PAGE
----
Sedition charges were not uncommon in New Zealand early in the 20th Century. For instance, the future Prime Minister Peter Fraser had been convicted of sedition in his youth for arguing against conscription during World War I, and was imprisoned for a year. Perhaps ironically, Fraser re-introduced the conscription of troops as the Prime Minister during World War II.
In New Zealand's first sedition trial in decades, Tim Selwyn was convicted of sedition (section 83 of the Crimes Act 1961) on 8 June 2006. Shortly after, in September 2006, the New Zealand Police laid a sedition charge against a Rotorua youth, Christopher Russell, 17, who was also charged with threatening to kill. The Police withdrew the sedition charge when Russell agreed to plead guilty on the other charge.
In March 2007, Mark Paul Deason, the manager of a tavern near the University of Otago, was charged with seditious intent although he was later granted diversion when he pleaded guilty to publishing a document which encourages public disorder Deason ran a promotion for his tavern that offered one litre of beer for one litre of petrol. At the end of the promotion, the prize would have been a couch soaked in the petrol. It is presumed the intent was for the couch to be burned — a popular university student prank. Police also applied for Deason's liquor license to be revoked.
Following a recommendation from the New Zealand Law Commission, the New Zealand government announced on 7 May 2007 that the sedition law would be repealed. The Crimes (Repeal of Seditious Offences) Amendment Act 2007 was passed on 24 October 2007, and entered into force on 1 January 2008.
Russell Campbell made a documentary regarding conscientious objectors in New Zealand called Sedition.
Sedition was a common law offence in the UK. James Fitzjames Stephen's "Digest of the Criminal Law" stated that "a seditious intention is an intention to bring into hatred or contempt, or to exite disaffection against the person of His Majesty, his heirs or successors, or the government and constitution of the United Kingdom, as by law established, or either House of Parliament, or the administration of justice, or to excite His Majesty's subjects to attempt otherwise than by lawful means, the alteration of any matter in Church or State by law established, or to incite any person to commit any crime in disturbance of the peace, or to raise discontent or disaffection amongst His Majesty's subjects, or to promote feelings of ill-will and hostility between different classes of such subjects.
An intention to show that His Majesty has been misled or mistaken in his measures, or to point out errors or defects in the government or constitution as by law established, with a view to their reformation, or to excite His Majesty's subjects to attempt by lawful means the alteration of any matter in Church or State by law established, or to point out, in order to secure their removal, matters which are producing, or have a tendency to produce, feelings of hatred and ill-will between classes of His Majesty's subjects, is not a seditious intention."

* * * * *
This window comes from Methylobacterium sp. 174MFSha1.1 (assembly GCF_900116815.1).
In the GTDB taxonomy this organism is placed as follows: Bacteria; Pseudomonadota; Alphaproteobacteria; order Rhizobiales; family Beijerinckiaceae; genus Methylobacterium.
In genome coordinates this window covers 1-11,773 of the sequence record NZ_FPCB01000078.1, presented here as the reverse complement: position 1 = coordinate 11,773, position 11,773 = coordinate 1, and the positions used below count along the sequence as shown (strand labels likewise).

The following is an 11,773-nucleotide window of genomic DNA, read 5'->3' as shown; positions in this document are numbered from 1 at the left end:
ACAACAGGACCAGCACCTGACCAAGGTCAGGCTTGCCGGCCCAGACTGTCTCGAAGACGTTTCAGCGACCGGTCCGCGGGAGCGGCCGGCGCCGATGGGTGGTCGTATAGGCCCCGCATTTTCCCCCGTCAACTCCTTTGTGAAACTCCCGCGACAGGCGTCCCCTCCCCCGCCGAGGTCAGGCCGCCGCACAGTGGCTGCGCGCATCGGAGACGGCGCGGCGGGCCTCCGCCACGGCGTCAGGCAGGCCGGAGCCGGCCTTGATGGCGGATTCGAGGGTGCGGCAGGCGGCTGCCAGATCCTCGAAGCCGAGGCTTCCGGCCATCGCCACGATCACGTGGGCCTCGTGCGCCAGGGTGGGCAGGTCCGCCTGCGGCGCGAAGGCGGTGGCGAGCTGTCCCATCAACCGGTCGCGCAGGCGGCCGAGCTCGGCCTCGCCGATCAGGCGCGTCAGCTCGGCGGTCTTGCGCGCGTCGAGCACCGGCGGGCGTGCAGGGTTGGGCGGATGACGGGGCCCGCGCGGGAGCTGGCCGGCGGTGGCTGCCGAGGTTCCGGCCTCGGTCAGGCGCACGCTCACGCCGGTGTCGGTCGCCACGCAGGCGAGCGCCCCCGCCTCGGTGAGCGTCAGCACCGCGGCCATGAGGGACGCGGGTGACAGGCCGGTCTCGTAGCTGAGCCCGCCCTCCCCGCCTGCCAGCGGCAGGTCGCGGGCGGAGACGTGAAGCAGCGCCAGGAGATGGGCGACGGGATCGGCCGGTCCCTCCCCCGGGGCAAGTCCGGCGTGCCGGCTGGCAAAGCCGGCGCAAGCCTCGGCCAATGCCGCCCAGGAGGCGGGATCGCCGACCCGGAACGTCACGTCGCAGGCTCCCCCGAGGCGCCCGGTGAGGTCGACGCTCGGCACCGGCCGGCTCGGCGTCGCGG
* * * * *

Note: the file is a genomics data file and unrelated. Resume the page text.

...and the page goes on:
Stephen in his "History of the Criminal Law of England" accepted the view that a seditious libel was nothing short of a direct incitement to disorder and violence. He stated that the modern view of the law was plainly and fully set out by Littledale J. in Collins. In that case the jury were instructed that they could convict of seditious libel only if they were satisfied that the defendant "meant that the people should make use of physical force as their own resource to obtain justice, and meant to excite the people to take the power in to their own hands, and meant to excite them to tumult and disorder."
The last prosecution for sedition in the United Kingdom was in 1972, when three people were charged with seditious conspiracy and uttering seditious words for attempting to recruit people to travel to Northern Ireland to fight in support of Republicans. The seditious conspiracy charge was dropped, but the men received suspended sentences for uttering seditious words and for offences against the Public Order Act.
In 1977, a Law Commission working paper recommended that the common law offence of sedition in England and Wales be abolished. They said that they thought that this offence was redundant and that it was not necessary to have any offence of sedition. However this proposal was not implemented until 2009, when sedition and seditious libel (as common law offences) were abolished by section 73 of the Coroners and Justice Act 2009 (with effect on 12 January 2010). Sedition by an alien is still an offence under section 3 of the Aliens Restriction (Amendment) Act 1919.